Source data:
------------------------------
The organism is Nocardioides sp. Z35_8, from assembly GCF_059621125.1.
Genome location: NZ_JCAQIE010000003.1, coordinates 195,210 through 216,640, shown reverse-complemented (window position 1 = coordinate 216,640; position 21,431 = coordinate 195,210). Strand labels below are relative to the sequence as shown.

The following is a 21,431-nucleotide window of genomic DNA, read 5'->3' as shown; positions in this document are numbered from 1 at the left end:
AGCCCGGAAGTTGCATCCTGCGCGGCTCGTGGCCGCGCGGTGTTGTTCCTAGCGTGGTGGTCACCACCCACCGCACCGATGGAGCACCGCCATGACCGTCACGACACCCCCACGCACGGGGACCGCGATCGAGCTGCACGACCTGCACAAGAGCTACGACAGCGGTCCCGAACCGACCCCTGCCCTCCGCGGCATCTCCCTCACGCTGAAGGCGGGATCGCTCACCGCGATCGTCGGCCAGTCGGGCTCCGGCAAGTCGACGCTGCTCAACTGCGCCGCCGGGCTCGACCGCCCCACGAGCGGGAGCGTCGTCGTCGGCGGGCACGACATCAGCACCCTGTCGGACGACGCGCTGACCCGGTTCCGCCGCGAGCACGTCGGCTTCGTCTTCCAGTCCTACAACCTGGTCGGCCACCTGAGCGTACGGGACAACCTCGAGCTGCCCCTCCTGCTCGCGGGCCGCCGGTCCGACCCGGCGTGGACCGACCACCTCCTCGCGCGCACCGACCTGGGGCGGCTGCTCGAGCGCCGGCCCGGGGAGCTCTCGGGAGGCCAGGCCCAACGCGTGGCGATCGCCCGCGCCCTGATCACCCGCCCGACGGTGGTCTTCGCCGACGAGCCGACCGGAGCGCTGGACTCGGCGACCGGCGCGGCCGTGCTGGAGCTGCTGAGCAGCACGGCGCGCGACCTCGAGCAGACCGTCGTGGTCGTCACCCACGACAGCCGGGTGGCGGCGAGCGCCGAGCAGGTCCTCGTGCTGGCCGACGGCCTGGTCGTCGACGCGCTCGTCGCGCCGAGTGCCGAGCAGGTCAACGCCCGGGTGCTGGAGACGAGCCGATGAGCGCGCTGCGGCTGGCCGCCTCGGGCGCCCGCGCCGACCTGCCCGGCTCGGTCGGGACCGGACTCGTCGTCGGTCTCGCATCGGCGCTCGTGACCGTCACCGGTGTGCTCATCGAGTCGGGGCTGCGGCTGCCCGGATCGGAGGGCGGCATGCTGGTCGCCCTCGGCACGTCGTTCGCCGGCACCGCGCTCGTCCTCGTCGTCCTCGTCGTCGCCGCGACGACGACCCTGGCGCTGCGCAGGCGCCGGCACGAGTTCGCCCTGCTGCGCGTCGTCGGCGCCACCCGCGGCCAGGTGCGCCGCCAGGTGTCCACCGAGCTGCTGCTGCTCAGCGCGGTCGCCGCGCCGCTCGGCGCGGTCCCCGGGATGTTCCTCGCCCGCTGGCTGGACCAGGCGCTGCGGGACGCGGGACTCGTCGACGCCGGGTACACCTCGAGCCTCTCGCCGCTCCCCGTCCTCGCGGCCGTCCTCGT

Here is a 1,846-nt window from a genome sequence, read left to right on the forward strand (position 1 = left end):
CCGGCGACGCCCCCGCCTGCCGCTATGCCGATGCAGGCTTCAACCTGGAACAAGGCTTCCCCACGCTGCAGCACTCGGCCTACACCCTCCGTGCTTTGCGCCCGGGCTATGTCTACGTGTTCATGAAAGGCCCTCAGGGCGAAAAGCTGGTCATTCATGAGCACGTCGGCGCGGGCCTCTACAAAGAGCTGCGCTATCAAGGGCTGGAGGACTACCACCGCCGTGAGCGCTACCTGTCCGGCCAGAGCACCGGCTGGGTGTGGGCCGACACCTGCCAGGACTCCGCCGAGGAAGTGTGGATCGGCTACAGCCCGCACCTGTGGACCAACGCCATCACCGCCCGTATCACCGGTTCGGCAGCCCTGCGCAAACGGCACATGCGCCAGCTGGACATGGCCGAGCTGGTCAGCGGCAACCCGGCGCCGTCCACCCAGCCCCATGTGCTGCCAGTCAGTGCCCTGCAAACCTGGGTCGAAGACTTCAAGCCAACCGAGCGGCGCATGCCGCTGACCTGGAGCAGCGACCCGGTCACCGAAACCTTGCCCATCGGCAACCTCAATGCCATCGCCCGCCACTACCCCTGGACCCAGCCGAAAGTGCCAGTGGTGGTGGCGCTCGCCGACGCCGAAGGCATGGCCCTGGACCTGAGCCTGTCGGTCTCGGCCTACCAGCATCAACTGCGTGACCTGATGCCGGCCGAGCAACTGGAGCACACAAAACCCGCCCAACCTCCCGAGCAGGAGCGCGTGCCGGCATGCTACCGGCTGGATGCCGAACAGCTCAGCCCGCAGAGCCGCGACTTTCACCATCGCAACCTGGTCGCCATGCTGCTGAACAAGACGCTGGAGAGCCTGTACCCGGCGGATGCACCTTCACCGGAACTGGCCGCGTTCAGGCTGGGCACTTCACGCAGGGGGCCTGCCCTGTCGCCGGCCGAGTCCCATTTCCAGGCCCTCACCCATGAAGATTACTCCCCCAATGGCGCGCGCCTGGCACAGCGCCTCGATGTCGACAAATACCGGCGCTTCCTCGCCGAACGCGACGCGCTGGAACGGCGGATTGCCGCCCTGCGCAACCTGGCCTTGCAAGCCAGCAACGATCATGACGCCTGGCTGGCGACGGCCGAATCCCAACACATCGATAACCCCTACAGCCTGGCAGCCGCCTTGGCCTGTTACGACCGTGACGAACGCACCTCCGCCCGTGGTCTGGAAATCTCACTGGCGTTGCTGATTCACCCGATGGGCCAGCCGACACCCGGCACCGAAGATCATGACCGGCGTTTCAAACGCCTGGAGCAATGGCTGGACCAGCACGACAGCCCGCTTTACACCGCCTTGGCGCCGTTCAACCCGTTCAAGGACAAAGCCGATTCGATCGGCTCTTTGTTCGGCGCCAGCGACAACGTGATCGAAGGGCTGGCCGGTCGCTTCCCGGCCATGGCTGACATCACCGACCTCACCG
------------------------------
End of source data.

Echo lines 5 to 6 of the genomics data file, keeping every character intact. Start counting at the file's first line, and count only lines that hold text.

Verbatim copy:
Here is a 1,846-nt window from a genome sequence, read left to right on the forward strand (position 1 = left end):
CCGGCGACGCCCCCGCCTGCCGCTATGCCGATGCAGGCTTCAACCTGGAACAAGGCTTCCCCACGCTGCAGCACTCGGCCTACACCCTCCGTGCTTTGCGCCCGGGCTATGTCTACGTGTTCATGAAAGGCCCTCAGGGCGAAAAGCTGGTCATTCATGAGCACGTCGGCGCGGGCCTCTACAAAGAGCTGCGCTATCAAGGGCTGGAGGACTACCACCGCCGTGAGCGCTACCTGTCCGGCCAGAGCACCGGCTGGGTGTGGGCCGACACCTGCCAGGACTCCGCCGAGGAAGTGTGGATCGGCTACAGCCCGCACCTGTGGACCAACGCCATCACCGCCCGTATCACCGGTTCGGCAGCCCTGCGCAAACGGCACATGCGCCAGCTGGACATGGCCGAGCTGGTCAGCGGCAACCCGGCGCCGTCCACCCAGCCCCATGTGCTGCCAGTCAGTGCCCTGCAAACCTGGGTCGAAGACTTCAAGCCAACCGAGCGGCGCATGCCGCTGACCTGGAGCAGCGACCCGGTCACCGAAACCTTGCCCATCGGCAACCTCAATGCCATCGCCCGCCACTACCCCTGGACCCAGCCGAAAGTGCCAGTGGTGGTGGCGCTCGCCGACGCCGAAGGCATGGCCCTGGACCTGAGCCTGTCGGTCTCGGCCTACCAGCATCAACTGCGTGACCTGATGCCGGCCGAGCAACTGGAGCACACAAAACCCGCCCAACCTCCCGAGCAGGAGCGCGTGCCGGCATGCTACCGGCTGGATGCCGAACAGCTCAGCCCGCAGAGCCGCGACTTTCACCATCGCAACCTGGTCGCCATGCTGCTGAACAAGACGCTGGAGAGCCTGTACCCGGCGGATGCACCTTCACCGGAACTGGCCGCGTTCAGGCTGGGCACTTCACGCAGGGGGCCTGCCCTGTCGCCGGCCGAGTCCCATTTCCAGGCCCTCACCCATGAAGATTACTCCCCCAATGGCGCGCGCCTGGCACAGCGCCTCGATGTCGACAAATACCGGCGCTTCCTCGCCGAACGCGACGCGCTGGAACGGCGGATTGCCGCCCTGCGCAACCTGGCCTTGCAAGCCAGCAACGATCATGACGCCTGGCTGGCGACGGCCGAATCCCAACACATCGATAACCCCTACAGCCTGGCAGCCGCCTTGGCCTGTTACGACCGTGACGAACGCACCTCCGCCCGTGGTCTGGAAATCTCACTGGCGTTGCTGATTCACCCGATGGGCCAGCCGACACCCGGCACCGAAGATCATGACCGGCGTTTCAAACGCCTGGAGCAATGGCTGGACCAGCACGACAGCCCGCTTTACACCGCCTTGGCGCCGTTCAACCCGTTCAAGGACAAAGCCGATTCGATCGGCTCTTTGTTCGGCGCCAGCGACAACGTGATCGAAGGGCTGGCCGGTCGCTTCCCGGCCATGGCTGACATCACCGACCTCACCG